John Berninghausen, Professor Emeritus in Chinese language and literature at Middlebury College, took his Ph.D. at Stanford University specializing in modern Chinese Literature. He began his study written and spoken Chinese (Mandarin) in the 1962 in his home town of Minneapolis while an undergraduate at the U. of Minnesota from which he earned his B.A. with a double major in Spanish and Chinese in 1965. Having spent a total of more than three years studying Chinese language intensively in Taiwan and Hong Kong, he was first able to visit the People’s Republic of China for five weeks in the spring of 1972 during the Cultural Revolution period---just a few weeks after the historic Nixon-Kissinger visit. He came to Vermont in the fall of 1973 to launch a new Chinese language program at the University of Vermont. Three years later he was recruited by Middlebury College to establish a program in Chinese language and literature which quickly took root and grew into a nationally recognized Department of Chinese Language and Literature which he led as founder and department chair for its first 24 years. During the 1980s served as chair of Middlebury’s Foreign Languages Division; he also served for several years as the Dean of the Chinese School, the first chair of the East Asian Studies program and as Acting Director of all the Language Schools and Schools Abroad. His scholarly publications include editing a book on revolutionary Chinese literature, co-writer of an advanced language textbook on journalistic Chinese, several articles and translations of modern Chinese literature.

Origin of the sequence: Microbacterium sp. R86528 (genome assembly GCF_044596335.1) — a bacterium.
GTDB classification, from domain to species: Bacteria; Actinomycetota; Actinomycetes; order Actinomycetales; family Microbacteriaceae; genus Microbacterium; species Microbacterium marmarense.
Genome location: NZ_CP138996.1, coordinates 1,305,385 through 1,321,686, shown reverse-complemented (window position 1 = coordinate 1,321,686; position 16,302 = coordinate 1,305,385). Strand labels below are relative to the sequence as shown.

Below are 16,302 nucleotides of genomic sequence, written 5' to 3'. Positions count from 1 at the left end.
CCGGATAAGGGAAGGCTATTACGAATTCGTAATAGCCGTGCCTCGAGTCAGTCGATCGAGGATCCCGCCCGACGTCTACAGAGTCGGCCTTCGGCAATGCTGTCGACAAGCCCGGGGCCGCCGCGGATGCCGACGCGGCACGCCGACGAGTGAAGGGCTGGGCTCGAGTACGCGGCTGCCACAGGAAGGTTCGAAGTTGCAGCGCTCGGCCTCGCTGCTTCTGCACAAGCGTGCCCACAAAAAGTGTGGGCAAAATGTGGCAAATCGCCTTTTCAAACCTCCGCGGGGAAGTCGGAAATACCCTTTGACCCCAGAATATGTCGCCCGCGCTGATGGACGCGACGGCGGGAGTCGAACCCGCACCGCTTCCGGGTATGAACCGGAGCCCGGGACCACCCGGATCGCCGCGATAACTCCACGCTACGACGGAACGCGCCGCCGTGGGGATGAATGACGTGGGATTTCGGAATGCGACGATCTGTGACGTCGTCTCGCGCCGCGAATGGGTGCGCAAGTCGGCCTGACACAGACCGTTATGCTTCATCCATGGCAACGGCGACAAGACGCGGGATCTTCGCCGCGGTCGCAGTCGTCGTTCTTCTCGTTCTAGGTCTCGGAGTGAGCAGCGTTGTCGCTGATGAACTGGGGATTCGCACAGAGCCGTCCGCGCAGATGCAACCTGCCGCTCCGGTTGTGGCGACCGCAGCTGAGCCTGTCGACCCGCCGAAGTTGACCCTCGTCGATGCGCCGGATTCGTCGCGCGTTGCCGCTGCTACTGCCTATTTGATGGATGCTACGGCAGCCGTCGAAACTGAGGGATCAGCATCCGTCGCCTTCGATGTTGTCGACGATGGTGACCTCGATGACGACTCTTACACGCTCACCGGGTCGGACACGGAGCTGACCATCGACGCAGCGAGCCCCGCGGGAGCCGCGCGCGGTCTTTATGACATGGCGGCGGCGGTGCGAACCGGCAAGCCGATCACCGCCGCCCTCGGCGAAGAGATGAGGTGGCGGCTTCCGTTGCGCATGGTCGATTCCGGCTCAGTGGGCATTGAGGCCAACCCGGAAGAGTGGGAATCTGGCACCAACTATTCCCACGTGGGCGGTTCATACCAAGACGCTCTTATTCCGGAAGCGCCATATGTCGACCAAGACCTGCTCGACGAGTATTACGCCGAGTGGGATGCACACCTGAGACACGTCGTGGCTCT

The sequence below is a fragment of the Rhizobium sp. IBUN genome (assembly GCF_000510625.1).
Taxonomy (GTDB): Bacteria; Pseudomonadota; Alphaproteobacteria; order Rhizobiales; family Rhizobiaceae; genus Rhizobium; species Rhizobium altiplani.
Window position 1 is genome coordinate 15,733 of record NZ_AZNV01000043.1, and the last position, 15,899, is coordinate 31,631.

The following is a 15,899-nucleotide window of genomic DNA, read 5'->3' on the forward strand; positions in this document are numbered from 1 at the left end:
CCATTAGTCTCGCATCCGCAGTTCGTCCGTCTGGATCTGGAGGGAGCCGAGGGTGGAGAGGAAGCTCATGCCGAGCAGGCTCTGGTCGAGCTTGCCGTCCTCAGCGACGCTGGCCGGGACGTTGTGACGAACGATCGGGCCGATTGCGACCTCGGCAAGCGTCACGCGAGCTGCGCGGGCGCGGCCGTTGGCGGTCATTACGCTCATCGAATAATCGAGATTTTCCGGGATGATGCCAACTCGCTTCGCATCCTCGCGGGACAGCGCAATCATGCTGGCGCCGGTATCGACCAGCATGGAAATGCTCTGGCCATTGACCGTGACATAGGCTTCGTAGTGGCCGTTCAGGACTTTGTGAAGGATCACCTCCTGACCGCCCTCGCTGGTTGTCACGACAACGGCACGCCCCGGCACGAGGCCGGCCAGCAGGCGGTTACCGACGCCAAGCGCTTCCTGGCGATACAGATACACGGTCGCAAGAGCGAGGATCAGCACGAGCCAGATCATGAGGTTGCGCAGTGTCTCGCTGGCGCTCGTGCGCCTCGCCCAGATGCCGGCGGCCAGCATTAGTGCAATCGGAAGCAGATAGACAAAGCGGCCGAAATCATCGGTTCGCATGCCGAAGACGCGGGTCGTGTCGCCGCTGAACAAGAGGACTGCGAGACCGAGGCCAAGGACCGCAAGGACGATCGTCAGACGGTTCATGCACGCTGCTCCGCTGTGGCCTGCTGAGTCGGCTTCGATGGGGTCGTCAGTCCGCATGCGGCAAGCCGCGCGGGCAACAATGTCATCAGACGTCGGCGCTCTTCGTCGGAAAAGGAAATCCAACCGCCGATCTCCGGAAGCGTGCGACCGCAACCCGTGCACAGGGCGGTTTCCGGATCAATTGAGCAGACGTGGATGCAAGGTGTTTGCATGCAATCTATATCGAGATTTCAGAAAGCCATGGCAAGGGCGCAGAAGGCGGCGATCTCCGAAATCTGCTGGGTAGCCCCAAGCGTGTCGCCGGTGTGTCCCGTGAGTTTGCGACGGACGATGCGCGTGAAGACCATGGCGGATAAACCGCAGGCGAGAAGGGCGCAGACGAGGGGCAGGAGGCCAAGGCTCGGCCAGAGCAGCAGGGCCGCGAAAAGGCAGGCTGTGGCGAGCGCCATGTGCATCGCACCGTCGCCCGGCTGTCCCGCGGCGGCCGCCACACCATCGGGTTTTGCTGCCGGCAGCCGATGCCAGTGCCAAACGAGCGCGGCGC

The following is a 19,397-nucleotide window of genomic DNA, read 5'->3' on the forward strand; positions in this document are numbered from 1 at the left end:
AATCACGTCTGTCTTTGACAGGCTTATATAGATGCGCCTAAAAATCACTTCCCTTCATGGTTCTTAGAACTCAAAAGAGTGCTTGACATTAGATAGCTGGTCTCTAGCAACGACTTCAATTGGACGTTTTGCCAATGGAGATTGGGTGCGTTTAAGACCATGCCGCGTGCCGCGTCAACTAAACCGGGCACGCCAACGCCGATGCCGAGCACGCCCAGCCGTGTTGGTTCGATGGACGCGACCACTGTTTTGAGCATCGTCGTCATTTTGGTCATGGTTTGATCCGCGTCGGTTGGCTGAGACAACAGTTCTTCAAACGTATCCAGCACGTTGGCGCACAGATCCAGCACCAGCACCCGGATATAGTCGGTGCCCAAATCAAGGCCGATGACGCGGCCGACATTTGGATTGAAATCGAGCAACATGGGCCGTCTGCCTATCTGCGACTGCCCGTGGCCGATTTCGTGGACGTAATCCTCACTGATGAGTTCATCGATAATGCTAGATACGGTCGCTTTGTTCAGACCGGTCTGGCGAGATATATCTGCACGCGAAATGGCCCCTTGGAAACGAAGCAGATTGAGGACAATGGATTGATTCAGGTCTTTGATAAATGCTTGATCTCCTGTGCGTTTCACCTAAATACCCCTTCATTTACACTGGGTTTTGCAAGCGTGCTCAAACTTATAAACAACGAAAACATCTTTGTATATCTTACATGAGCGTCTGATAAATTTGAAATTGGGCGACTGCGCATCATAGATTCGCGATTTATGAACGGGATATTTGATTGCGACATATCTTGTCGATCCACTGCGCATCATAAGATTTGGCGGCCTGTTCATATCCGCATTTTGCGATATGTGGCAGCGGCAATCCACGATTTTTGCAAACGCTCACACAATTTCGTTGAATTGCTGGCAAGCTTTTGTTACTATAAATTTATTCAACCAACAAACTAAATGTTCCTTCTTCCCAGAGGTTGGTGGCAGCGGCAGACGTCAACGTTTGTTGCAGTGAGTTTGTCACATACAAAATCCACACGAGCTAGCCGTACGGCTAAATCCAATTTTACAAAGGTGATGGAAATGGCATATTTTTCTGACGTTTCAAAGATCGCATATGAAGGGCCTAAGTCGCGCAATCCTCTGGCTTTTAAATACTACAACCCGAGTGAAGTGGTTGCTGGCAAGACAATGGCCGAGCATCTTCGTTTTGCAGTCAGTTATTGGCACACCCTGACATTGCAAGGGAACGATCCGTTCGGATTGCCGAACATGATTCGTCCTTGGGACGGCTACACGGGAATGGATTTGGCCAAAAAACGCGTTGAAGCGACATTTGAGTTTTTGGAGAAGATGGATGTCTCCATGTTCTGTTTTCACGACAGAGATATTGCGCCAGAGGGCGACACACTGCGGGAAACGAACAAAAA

Named to a Charles A. Dana Chair in the early 1990s, In 2003 Prof. Berninghausen became the first to hold a newly established chair in Chinese Studies endowed in his honor by former student, Ted Truscott and his wife Kathy O’Connor Truscott which upon his retirement in 2011 became the John D. Berninghausen Chair in Chinese Studies. In 1987-88 he and his wife, Alice, and their two young children spent a year living in Nanjing China where they first became interested in Chinese ink and color painting. Over the following two decades hey studied and collected ink and color paintings created by classically-trained Chinese artists leading to a significant private collection. Since 2004 he has been a founding member of the Advisory Board of the Public Intellectuals Project in Washington, DC and New York.. As an emeritus professor, he and his wife continue to travel widely, sometimes accompanying Middlebury alumni trips to China. In this country he continues to give public lectures on the challenges posed by the rise of modern China, recent Chinese History, modern Chinese Ink Painting and other related topics.
Courses offered in the past four years.
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▹ indicates offered in the upcoming term[s]
CMLT 1001 - To Make A Long Story Short
“To Make a Long Story Short”--Encompassing Larger Worlds within Smaller Frames*
In this course we will focus on the close reading and analysis of artistically compelling short stories, personal narratives, and reportage. We will read short works crafted by leading 20th and 21st century writers such as Joyce, Hemingway, Lu Xun, Kafka, Borges, Maugham, Orwell, Nabokov, Baldwin, Proulx, Munro, and Murakami. Divergent theoretical perspectives will be considered and contrasted. CW LIT WTR
Expertise and Research Interests
Chinese fiction of the Twenties and Thirties
Twentieth-century Chinese politics and aesthetic movements Twentieth-century western literary theory and criticism
The history of traditional Chinese ink painting
Twentieth-century classical ink painting